Principles of Sentencing & Use of Plea Bargains

Jori Reiken
2 min readMay 27, 2021

General deterrence is when a judge gives a harsh sentence that is aimed at deterring the public and potential offenders from committing similar offences. These sentences are given as an example of what happens to allow the general public to avoid this type of offence. Specific deterrence is another type of harsh sentence, but this sentence is used to deter the offender from re-offending. This sentence is specific to the offender, but will still be harsh. A third principle of sentencing is restitution, restitution is a sentence where the offender is required to repay the victim, this can be a partial or full restitution and is a condition under a probation order.

Plea Bargains are pretrial negotiations between the crown and the defence, this is a widespread and common practice within the legal system. They usually include the defendant pleading guilty for concession or sympathy from the crown. A plea bargain is defined as an agreement by the accused to plead guilty in return for a promise or benefit. The plea bargain process is used as a prevention for delays within the courts which allows the courts to run smoothly and eliminate backlog. There are many reasons the accused might take the plea bargain approach to their trial and plead guilty, some examples are; reducing the number of charges, reducing the seriousness of a charge, proceeding as a summary conviction rather than indictable, dropping charges against a loved one or friend, or the crown making a recommendation to the court regarding an appropriate sentence.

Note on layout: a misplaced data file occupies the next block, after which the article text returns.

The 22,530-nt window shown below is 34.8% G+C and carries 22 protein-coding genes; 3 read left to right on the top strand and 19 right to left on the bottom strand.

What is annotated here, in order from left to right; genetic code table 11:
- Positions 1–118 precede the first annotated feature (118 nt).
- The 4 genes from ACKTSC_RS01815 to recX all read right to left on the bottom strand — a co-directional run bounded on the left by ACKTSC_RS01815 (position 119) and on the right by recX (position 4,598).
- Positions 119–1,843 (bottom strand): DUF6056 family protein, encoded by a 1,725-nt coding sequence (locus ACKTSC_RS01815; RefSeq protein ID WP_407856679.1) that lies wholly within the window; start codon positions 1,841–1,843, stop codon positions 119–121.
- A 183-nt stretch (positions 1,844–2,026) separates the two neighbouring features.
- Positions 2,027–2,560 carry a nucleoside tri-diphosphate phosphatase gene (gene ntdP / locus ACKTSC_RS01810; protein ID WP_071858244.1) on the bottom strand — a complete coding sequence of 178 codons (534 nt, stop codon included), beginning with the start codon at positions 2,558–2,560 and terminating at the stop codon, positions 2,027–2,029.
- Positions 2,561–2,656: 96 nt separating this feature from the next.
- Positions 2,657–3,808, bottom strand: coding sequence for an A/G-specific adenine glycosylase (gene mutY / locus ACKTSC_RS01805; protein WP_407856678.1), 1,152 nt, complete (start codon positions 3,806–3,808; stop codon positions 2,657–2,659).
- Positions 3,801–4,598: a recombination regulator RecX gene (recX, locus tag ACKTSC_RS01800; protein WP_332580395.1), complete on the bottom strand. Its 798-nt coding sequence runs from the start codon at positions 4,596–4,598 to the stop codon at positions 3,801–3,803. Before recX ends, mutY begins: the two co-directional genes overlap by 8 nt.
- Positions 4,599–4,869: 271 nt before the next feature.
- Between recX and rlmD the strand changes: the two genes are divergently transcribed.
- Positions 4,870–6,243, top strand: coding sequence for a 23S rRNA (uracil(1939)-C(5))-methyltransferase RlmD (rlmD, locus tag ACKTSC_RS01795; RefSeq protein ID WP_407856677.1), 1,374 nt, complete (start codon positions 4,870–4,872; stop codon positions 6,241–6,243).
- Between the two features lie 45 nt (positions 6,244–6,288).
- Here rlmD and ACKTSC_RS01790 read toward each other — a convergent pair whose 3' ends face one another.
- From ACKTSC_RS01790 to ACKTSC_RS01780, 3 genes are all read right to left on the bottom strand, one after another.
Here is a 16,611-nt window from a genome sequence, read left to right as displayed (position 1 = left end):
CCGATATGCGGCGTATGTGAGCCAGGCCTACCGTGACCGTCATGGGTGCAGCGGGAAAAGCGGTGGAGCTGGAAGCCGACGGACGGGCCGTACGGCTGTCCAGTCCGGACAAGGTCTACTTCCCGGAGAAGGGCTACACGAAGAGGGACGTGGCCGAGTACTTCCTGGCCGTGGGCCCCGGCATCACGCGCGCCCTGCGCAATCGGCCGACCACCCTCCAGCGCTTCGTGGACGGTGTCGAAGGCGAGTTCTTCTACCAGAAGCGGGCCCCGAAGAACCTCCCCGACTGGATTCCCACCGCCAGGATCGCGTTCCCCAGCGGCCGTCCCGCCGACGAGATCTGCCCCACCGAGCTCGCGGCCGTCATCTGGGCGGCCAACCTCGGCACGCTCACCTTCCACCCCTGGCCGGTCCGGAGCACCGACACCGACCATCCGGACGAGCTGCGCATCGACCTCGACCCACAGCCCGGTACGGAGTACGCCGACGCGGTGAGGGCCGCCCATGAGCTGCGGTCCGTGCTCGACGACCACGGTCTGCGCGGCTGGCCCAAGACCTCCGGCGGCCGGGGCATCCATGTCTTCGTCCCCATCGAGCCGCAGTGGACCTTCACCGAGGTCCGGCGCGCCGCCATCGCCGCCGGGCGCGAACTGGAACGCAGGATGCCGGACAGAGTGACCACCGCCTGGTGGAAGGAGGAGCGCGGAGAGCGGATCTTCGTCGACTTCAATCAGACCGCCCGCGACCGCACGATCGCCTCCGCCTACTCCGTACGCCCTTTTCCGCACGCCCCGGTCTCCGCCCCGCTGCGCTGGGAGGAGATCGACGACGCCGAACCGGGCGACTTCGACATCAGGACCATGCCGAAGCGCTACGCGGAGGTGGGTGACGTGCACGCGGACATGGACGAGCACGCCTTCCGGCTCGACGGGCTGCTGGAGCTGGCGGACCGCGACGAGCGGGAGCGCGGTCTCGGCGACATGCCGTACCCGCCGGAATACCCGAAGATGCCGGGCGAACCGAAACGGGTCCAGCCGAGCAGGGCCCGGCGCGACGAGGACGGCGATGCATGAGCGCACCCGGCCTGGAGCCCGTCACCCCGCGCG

The advantages to plea bargains include the possibility of a reduced charge, reduced seriousness, a change from an indictment proceeding to a summary proceeding, dropping charges against another person in exchange for the plea bargain, or a recommendation from the crown for an appropriate or lower sentence. Although there are many benefits to the plea bargaining process, there are also criticisms and disadvantages. Some disadvantages include: the lack of guarantee which means the sentence can be much more than expected; the accused is often not fully informed of their rights, the legal repercussions and are unaware of the process; the sentence and the crime often won’t match up because charges may be dropped and sentences are often reduced by experienced attorneys; and the deference lawyer may force the defendant into a guilty plea when it is not in the best interest of the accused, this can be a result of incompetency, inexperience or disinterest.